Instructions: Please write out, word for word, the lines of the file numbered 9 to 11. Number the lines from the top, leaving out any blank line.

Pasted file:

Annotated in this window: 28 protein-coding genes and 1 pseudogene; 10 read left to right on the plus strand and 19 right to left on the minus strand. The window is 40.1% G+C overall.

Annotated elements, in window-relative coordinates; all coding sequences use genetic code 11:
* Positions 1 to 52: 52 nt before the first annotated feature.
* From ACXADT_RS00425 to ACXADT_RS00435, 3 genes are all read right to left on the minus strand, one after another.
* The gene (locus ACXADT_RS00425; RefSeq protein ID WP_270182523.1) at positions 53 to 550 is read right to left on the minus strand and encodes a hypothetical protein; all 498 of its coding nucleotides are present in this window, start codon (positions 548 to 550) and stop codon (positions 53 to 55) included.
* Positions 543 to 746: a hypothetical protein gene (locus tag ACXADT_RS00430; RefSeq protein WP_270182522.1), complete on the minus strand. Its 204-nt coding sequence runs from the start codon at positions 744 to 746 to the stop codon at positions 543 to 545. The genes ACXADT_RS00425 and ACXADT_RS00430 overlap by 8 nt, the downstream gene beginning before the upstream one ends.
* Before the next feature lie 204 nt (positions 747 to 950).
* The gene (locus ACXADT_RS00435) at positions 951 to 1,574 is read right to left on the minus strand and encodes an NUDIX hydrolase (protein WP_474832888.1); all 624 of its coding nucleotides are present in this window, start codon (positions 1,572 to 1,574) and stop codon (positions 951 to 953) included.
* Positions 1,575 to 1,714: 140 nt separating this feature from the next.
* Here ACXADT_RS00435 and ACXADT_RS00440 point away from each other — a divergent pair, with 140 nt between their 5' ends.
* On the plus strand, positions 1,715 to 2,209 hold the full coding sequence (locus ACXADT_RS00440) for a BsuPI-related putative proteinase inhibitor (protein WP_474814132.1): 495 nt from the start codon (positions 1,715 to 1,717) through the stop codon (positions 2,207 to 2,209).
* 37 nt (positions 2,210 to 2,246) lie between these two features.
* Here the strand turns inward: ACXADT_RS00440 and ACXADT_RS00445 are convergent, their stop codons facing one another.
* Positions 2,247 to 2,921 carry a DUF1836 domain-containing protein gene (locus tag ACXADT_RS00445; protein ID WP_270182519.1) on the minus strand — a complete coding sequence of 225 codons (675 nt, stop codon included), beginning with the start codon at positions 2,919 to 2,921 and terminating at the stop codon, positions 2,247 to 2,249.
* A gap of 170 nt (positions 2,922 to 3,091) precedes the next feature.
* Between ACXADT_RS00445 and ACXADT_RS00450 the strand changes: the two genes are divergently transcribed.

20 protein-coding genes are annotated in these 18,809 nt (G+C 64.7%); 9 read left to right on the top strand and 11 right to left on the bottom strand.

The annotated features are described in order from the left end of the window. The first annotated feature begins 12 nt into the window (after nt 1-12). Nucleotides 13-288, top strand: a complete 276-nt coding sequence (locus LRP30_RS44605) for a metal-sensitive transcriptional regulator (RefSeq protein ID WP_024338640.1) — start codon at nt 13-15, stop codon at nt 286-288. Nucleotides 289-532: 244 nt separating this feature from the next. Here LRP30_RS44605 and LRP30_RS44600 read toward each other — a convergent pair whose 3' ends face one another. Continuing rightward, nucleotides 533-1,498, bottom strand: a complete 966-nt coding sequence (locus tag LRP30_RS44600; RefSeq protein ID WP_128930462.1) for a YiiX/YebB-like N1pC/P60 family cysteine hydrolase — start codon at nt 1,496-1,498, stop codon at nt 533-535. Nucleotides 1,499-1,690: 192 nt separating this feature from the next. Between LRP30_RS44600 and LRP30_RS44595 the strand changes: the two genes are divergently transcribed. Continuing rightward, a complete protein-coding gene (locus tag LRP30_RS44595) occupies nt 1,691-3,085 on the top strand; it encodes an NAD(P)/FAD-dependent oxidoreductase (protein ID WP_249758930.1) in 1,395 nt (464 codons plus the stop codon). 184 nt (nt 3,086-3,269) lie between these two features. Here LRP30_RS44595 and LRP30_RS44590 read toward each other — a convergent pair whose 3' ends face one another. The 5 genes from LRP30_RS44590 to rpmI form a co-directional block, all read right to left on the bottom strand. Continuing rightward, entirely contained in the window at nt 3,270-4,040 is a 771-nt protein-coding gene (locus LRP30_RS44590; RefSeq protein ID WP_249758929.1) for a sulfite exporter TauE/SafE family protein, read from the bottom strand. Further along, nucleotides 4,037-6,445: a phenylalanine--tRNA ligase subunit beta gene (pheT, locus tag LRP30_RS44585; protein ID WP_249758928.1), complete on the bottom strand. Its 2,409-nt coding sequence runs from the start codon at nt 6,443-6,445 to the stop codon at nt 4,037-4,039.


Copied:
* Positions 1,575 to 1,714: 140 nt separating this feature from the next.
* Here ACXADT_RS00435 and ACXADT_RS00440 point away from each other — a divergent pair, with 140 nt between their 5' ends.
* On the plus strand, positions 1,715 to 2,209 hold the full coding sequence (locus ACXADT_RS00440) for a BsuPI-related putative proteinase inhibitor (protein WP_474814132.1): 495 nt from the start codon (positions 1,715 to 1,717) through the stop codon (positions 2,207 to 2,209).